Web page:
Iran has historically provided weapons, training, and funding to Hamas and other Palestinian terrorist groups, including the Palestine Islamic Jihad (PIJ) and the Popular Front for the Liberation of Palestine-General Command (PFLP-GC), although Hamas’s ties to Tehran have been strained due to the Syrian civil war. Since the end of the 2006 Israeli-Hizballah conflict, Iran has also assisted in rearming Hizballah, in direct violation of UNSCR 1701. Iran has provided hundreds of millions of dollars in support of Hizballah in Lebanon and has trained thousands of its fighters at camps in Iran. These trained fighters often use these skills in support of the Asad regime in Syria.
 
            Despite its pledge to support Iraq’s stabilization, Iran trained, funded, and provided guidance to Iraqi Shia militant groups. The IRGC-QF, in concert with Hizballah, provided training outside of Iraq as well as advisors inside Iraq for Shia militants in the construction and use of sophisticated improvised explosive device technology and other advanced weaponry. Similar to Hizballah fighters, many of these trained Shia militants then use these skills to fight for the Asad regime in Syria, often at the behest of Iran.
 
            On January 23, 2013, Yemeni authorities seized an Iranian dhow, the Jihan, off the coast of Yemen. The dhow was carrying sophisticated Chinese antiaircraft missiles, C-4 explosives, rocket-propelled grenades, and a number of other weapons and explosives. The shipment of lethal aid was likely headed to Houthi separatists in Northern Yemen. Iran actively supports members of the Houthi movement, including activities intended to build military capabilities, which could pose a greater threat to security and stability in Yemen and the surrounding region.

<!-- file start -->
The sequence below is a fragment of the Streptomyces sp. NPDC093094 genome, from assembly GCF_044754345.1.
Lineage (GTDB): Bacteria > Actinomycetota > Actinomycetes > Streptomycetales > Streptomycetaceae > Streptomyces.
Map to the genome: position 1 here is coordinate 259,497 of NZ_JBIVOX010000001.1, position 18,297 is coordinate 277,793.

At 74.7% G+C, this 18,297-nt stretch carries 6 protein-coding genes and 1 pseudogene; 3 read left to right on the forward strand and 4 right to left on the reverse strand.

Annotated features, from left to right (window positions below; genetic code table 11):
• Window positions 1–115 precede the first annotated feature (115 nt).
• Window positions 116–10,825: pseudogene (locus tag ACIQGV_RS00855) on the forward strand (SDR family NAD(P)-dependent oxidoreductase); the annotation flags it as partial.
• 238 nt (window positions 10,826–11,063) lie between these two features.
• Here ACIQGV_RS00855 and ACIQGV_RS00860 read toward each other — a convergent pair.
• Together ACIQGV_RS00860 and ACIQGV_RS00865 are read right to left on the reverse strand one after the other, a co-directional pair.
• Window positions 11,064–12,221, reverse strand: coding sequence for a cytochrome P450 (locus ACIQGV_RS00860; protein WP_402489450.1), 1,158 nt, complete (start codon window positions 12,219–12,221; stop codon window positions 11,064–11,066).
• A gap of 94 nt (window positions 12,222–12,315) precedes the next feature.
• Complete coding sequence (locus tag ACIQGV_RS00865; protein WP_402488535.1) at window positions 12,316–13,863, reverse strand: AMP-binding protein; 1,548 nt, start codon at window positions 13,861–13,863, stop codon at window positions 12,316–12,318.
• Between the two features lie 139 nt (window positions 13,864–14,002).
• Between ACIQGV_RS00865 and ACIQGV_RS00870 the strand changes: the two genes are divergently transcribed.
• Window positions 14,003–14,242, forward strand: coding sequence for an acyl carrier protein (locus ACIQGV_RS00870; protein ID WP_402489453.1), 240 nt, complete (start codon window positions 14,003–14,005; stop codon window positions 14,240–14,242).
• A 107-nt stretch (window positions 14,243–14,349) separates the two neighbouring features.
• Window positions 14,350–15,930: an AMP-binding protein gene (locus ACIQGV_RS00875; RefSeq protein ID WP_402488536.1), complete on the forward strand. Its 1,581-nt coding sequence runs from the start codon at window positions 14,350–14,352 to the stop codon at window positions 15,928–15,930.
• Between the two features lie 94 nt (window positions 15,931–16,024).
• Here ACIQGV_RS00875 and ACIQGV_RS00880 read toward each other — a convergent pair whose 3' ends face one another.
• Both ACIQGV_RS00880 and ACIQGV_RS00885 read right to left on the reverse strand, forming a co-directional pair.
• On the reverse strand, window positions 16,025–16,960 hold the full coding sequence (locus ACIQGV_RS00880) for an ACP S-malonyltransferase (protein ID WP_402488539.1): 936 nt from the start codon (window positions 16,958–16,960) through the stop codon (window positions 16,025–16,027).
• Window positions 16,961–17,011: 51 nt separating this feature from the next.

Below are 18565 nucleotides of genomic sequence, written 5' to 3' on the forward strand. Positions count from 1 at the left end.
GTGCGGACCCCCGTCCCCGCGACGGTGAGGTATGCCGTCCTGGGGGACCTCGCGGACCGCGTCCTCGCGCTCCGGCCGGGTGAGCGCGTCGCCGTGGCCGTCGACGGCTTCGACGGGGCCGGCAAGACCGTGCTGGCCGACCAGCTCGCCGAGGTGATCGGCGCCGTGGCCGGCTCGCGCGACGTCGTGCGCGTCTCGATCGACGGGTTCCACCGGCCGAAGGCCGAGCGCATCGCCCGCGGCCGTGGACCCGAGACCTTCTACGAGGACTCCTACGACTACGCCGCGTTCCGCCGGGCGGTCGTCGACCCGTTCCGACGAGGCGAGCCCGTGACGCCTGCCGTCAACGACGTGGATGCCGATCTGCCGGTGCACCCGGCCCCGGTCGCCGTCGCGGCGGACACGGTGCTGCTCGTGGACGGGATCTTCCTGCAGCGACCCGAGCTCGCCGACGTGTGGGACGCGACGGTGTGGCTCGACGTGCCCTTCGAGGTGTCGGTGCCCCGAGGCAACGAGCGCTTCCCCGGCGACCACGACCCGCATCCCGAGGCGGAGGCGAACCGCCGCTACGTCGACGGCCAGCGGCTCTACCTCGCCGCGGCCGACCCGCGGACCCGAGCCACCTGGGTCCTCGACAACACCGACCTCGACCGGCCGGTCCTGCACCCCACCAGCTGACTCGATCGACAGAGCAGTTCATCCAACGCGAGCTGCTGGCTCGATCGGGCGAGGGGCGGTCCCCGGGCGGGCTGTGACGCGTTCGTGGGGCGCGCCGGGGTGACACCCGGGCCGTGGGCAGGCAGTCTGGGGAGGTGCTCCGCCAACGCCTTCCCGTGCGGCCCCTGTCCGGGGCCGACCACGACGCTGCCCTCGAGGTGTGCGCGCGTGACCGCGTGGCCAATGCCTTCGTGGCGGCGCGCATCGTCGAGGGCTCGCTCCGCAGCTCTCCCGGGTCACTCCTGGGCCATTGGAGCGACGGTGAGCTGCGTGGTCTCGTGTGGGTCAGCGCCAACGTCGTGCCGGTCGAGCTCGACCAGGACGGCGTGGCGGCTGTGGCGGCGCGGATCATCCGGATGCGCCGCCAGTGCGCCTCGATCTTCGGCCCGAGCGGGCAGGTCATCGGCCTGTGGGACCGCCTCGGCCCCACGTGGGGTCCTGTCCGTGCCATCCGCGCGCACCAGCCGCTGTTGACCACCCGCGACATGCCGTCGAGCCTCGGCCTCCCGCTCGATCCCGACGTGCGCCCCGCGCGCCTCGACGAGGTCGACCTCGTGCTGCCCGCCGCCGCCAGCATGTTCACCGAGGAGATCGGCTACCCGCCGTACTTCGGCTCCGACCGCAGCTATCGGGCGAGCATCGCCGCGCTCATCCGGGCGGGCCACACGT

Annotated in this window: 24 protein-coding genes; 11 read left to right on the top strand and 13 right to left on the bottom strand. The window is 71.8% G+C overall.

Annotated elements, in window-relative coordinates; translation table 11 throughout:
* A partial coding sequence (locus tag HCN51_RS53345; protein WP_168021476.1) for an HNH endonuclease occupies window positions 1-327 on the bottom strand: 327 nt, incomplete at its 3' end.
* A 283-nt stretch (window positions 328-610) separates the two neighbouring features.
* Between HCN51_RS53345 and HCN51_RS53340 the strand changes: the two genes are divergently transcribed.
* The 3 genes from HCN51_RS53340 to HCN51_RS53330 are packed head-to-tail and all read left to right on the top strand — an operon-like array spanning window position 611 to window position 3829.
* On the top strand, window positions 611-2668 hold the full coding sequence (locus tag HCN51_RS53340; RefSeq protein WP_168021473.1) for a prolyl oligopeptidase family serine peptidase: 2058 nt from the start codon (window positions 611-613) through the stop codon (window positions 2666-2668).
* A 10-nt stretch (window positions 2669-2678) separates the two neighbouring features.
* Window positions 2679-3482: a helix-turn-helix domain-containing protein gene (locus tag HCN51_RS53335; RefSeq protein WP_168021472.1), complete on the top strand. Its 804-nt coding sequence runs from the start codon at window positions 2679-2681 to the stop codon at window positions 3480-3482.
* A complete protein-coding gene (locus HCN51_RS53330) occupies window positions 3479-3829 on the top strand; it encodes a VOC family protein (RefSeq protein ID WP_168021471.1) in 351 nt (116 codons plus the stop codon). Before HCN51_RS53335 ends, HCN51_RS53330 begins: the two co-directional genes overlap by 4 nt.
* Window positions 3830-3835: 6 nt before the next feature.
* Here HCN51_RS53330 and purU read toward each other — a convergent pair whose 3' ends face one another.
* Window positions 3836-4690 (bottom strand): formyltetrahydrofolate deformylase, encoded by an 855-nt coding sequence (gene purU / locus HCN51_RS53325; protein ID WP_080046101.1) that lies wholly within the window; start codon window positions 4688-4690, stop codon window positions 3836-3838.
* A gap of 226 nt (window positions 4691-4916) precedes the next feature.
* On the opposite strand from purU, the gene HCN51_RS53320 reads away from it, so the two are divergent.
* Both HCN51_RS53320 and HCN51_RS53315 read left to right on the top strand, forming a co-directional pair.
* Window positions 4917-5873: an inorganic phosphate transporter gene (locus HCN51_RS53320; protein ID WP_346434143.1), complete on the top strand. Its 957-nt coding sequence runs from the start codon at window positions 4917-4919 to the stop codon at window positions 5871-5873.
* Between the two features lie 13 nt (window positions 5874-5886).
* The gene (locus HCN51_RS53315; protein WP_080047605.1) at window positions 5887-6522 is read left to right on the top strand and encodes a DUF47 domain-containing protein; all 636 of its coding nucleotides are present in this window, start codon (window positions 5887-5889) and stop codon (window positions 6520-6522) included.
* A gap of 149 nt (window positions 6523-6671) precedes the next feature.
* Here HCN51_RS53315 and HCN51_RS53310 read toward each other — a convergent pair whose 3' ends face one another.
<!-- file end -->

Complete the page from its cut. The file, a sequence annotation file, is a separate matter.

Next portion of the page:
In late April 2013, the Government of Bosnia declared two Iranian diplomats, Jadidi Sohrab and Hamzeh Dolab Ahmad, persona non grata after Israeli intelligence reported they were members of Iran’s Ministry of Intelligence and Security. One of the two men had been spotted in India, Georgia, and Thailand, all of which were sites of a simultaneous bombing campaign in February 2012, according to Israeli intelligence. Both diplomats were subsequently expelled from Bosnia. 
 
            On December 29, 2013, the Bahraini Coast Guard interdicted a speedboat filled with weapons and explosives that was likely bound for Shia oppositionists in Bahrain, specifically the 14 February Youth Coalition (14 FYC). Bahraini authorities accused the IRGC-QF of providing opposition militants with explosives training in order to carry out attacks in Bahrain. The interdiction led to the discovery of two weapons and explosives cache sites in Bahrain, the dismantling of a car bomb, and the arrest of 15 Bahraini nationals.
 
            Iran remained unwilling to bring to justice senior al-Qa’ida (AQ) members it continued to detain, and refused to publicly identify those senior members in its custody. Iran allowed AQ facilitators Muhsin al-Fadhli and Adel Radi Saqr al-Wahabi al-Harbi to operate a core facilitation pipeline through Iran, enabling AQ to move funds and fighters to South Asia and also to Syria. Al-Fadhli is a veteran AQ operative who has been active for years. Al-Fadhli began working with the Iran-based AQ facilitation network in 2009 and was later arrested by Iranian authorities. He was released in 2011 and assumed leadership of the Iran-based AQ facilitation network. 
 
            Iran remains a state of proliferation concern. Despite multiple UNSCRs requiring Iran to suspend its sensitive nuclear proliferation activities, Iran continued to violate its international obligations regarding its nuclear program. For further information, see the Report to Congress on Iran-related Multilateral Sanctions Regime Efforts (November 2013), and the Report on the Status of Bilateral and Multilateral Efforts Aimed at Curtailing the Pursuit of Iran of Nuclear Weapons Technology (September 2012). 
 
Click here for the full report.  
 

Connect With Us

Our Partners

Woodrow Wilson International Center for Scholars Logo